It’s not unusual to see a light on in Dr. John Hamilton’s home during the early morning hours. Just that morning, he couldn’t sleep and got up to check his inbox.
“I had noticed I had gotten emails at 11 o’clock at night from faculty or staff or students, so I was answering those emails at 1:30, 2 a.m. this morning,” Hamilton said. “I’ve always been like that, checking in, making sure that I’m on top of my game and that my staff is ready to serve students.”
Hamilton, Associate Vice President, University Access & Retention, has not only spent his time, but his own resources, to make sure underrepresented students at Cal State Long Beach receive a quality education without the stress connected to finances.
“We want to take that one thing off their minds and lower their anxiety and give them the freedom to say ‘hey, let me just concentrate on my studies,’” Hamilton said.
Helping students stay in school is the crux behind the Black Alumni Scholarship Fund that Hamilton and the Black Faculty & Staff Community created to provide a financial support system for students who need help. The fund, the first of its kind, will also assist students if, for instance, should they lose a job, their car breaks down or their computer crashes.
Eligible students need to be members of the Black Student Union and the CSULB Black Scholars community.
Additionally, the scholarship would help with books and educational endeavors, such as study abroad opportunities, conferences and summer classes. To date, Hamilton and his staff have raised $65,000 through donations and corporate sponsorships and are looking to boost that total through the inaugural Black Alumni Scholarship gala.
Dr. Michael Eric Dyson, renowned Vanderbilt University professor, author and commentator, is the keynote speaker for the virtual gala set for April 24. The theme is “Change the Narrative for Success.”
Hamilton said the Black Alumni Scholarship fund already has received gifts from The Matthew and Roberta Jenkins Foundation, President Jane Close Conoley, the CSU Chancellor’s Office and the city of Long Beach. The late Dr. Matthew Jenkins and his wife have generously supported CSULB over the past several years with music scholarships.
“For first-generation, low-income students and some of our students of color, one of the biggest barriers is financial aid,” Hamilton said. “This would help them, so they won’t have to extend school for another year or semester because of financial need. Many times, they don’t have the support they need to finish their goal.”
According to United Negro College Fund, 45% of Black students complete their degrees in six years – lowest among all other races and ethnicities of students enrolled in four-year public institutions. Black men have the lowest completion rate at 40%.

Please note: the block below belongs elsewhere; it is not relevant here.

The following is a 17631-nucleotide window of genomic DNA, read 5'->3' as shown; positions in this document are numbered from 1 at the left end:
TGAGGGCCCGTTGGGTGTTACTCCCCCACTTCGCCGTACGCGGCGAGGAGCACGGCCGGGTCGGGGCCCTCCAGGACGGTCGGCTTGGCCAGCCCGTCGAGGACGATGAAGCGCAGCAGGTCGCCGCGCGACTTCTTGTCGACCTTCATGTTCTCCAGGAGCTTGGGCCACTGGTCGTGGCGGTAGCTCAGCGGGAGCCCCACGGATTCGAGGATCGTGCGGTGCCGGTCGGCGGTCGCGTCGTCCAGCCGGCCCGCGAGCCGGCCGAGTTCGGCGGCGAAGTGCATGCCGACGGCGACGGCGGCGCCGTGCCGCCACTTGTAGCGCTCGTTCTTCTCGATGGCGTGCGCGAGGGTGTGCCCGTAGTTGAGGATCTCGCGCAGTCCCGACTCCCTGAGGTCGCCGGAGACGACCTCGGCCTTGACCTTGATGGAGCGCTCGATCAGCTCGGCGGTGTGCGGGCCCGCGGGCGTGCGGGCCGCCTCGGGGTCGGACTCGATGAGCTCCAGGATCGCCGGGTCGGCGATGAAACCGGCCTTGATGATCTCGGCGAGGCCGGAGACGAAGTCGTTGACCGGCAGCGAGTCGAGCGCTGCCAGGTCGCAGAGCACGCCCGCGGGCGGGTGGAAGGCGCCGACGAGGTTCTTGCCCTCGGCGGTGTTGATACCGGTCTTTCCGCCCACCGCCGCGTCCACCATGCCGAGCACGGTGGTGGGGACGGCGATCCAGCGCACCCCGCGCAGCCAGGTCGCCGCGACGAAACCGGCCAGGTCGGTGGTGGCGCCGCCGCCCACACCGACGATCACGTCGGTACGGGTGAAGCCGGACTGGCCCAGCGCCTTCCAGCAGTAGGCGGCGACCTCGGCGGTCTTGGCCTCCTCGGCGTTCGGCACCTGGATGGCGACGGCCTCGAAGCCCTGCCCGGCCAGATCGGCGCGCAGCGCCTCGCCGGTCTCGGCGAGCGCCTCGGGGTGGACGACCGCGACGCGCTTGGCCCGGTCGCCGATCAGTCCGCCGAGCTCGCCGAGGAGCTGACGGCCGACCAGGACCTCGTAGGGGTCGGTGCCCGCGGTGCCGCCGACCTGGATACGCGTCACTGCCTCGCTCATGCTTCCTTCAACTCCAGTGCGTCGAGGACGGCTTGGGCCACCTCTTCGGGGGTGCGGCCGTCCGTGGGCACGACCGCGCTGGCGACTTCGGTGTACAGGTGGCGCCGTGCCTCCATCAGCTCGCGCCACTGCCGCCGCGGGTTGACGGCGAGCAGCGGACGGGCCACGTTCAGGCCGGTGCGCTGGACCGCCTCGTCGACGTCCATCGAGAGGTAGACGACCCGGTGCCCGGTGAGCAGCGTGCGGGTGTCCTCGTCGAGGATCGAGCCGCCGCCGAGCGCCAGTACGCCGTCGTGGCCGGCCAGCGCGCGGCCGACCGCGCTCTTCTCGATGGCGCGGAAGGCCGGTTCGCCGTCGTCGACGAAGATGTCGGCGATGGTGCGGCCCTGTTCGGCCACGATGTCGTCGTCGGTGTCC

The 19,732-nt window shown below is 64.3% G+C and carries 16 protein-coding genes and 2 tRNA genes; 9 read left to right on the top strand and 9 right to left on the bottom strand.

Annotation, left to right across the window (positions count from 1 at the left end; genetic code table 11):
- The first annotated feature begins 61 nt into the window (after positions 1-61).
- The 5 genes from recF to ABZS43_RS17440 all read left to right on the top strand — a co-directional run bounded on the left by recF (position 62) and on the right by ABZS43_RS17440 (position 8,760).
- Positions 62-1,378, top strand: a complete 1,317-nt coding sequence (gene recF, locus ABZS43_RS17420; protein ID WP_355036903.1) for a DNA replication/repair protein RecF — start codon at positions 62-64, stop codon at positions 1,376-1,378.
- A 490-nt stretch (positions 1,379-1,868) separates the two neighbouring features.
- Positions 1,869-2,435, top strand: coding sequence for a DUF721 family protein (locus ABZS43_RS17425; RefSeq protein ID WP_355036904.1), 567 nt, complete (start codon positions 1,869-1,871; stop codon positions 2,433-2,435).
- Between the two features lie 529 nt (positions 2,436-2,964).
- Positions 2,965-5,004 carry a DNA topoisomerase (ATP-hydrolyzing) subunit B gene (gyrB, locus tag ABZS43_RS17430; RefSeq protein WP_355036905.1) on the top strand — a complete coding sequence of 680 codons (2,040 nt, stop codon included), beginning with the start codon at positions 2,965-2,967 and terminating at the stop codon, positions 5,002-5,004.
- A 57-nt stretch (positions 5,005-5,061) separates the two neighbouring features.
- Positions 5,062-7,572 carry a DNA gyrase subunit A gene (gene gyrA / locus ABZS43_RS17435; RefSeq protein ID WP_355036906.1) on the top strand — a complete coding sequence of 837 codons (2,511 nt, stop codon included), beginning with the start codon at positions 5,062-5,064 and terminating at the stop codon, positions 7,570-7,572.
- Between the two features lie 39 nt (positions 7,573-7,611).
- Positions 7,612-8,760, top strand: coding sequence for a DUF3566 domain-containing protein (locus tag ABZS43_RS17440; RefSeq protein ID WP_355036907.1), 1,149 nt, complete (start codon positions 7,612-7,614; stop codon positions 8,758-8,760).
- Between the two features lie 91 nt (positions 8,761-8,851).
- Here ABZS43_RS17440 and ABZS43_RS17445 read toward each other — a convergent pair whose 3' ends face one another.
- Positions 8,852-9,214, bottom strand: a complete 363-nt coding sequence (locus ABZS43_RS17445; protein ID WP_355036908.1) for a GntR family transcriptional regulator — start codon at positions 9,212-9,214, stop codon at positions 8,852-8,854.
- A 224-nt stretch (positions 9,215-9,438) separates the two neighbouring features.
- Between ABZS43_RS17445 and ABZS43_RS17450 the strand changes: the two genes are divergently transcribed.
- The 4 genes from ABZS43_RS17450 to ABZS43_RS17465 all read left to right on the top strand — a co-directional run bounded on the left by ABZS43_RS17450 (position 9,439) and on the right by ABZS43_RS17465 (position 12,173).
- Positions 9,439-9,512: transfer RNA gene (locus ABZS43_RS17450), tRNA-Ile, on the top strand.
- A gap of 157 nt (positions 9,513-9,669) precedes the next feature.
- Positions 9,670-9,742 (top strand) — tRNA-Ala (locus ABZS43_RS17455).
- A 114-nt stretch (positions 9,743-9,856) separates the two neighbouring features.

Leslie Loftis, a third-year sociology major, works in the payroll department for the County of Los Angeles, a full-time job that prevents her from attending on-campus activities. A scholarship would alleviate the need to work long hours.
“I am one of those students who likes to learn, engage with the professors, engage with the material but I see that I’m missing out on a lot of those extra opportunities,” Loftis said.
“There are information sessions on grad school, information sessions on communication skills, writing skills and internship opportunities or volunteer opportunities. I don’t have the ability to go to those type of events to network.”
Hamilton said he is surprised there hasn’t been a move earlier to develop a scholarship fund for Black CSULB students. He is hoping the Black Alumni Scholarship program will fuel more donor-sponsored programs for other underrepresented student groups.
Hamilton said the usually when a student approaches him, it’s because they are struggling to finish their final year or semester because of finances.
“They’ve worked so hard to get that far and they can see the light at the end of the tunnel,” he said, “so I don’t want financial aid for that to be a barrier.”
Diamond Hawkins, a third-year criminology, criminal justice and emergency management major who is a part of the Guardian Scholars program for former foster youths, said a scholarship would “alleviate a lot of stress” over worrying about bills.
“Not only do I need help with school and books, but I do have a life and need help with day-to-day living costs,” she said.
Hamilton said education is an opportunity to open doors, which is why he is passionate about helping students. He wants them to have the same opportunities he had when he went to college.
Although he has helped dozens of students, he said one sticks with him. The student was living with his gravely ill grandmother and trying to juggle caring for her, full-time studies in business management and a full-time internship. Hamilton could sense the stress and dug into his resources and wallet.
“When I heard his story, I wanted to help him,” Hamilton said. “He still emails me or sends me a text to tell me how he’s doing and how he’s gone on to do great things. He has a real good career now.
“All I ask of him or any of them when they say they are going to pay me back I say “No, I just want you do to the same for someone as I did for you when you get the opportunity. That’s paying me back.”